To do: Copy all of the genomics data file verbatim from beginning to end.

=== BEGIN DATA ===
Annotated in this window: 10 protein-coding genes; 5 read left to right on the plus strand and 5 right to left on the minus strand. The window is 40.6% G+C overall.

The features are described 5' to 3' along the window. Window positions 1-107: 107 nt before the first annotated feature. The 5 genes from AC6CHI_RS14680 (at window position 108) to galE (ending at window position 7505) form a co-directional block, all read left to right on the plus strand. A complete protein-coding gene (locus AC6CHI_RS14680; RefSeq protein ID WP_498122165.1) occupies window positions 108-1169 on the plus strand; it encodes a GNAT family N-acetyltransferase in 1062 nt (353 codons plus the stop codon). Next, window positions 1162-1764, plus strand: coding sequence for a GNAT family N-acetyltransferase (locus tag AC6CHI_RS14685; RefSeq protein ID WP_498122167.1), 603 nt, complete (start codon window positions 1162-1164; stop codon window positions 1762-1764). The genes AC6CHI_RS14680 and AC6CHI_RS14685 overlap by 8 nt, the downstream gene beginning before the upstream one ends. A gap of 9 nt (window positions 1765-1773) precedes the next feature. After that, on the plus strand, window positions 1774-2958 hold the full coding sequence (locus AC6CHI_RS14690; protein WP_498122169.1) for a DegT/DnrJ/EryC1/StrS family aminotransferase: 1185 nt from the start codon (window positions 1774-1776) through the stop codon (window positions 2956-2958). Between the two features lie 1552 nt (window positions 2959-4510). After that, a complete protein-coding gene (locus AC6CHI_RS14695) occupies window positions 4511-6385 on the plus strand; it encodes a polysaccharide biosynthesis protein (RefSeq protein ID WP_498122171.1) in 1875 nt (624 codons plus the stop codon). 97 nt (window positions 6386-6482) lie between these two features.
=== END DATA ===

Annotated in this window: 10 protein-coding genes; 5 read left to right on the plus strand and 5 right to left on the minus strand. The window is 40.6% G+C overall.

The features are described 5' to 3' along the window. Window positions 1-107: 107 nt before the first annotated feature. The 5 genes from AC6CHI_RS14680 (at window position 108) to galE (ending at window position 7505) form a co-directional block, all read left to right on the plus strand. A complete protein-coding gene (locus AC6CHI_RS14680; RefSeq protein ID WP_498122165.1) occupies window positions 108-1169 on the plus strand; it encodes a GNAT family N-acetyltransferase in 1062 nt (353 codons plus the stop codon). Next, window positions 1162-1764, plus strand: coding sequence for a GNAT family N-acetyltransferase (locus tag AC6CHI_RS14685; RefSeq protein ID WP_498122167.1), 603 nt, complete (start codon window positions 1162-1164; stop codon window positions 1762-1764). The genes AC6CHI_RS14680 and AC6CHI_RS14685 overlap by 8 nt, the downstream gene beginning before the upstream one ends. A gap of 9 nt (window positions 1765-1773) precedes the next feature. After that, on the plus strand, window positions 1774-2958 hold the full coding sequence (locus AC6CHI_RS14690; protein WP_498122169.1) for a DegT/DnrJ/EryC1/StrS family aminotransferase: 1185 nt from the start codon (window positions 1774-1776) through the stop codon (window positions 2956-2958). Between the two features lie 1552 nt (window positions 2959-4510). After that, a complete protein-coding gene (locus AC6CHI_RS14695) occupies window positions 4511-6385 on the plus strand; it encodes a polysaccharide biosynthesis protein (RefSeq protein ID WP_498122171.1) in 1875 nt (624 codons plus the stop codon). 97 nt (window positions 6386-6482) lie between these two features.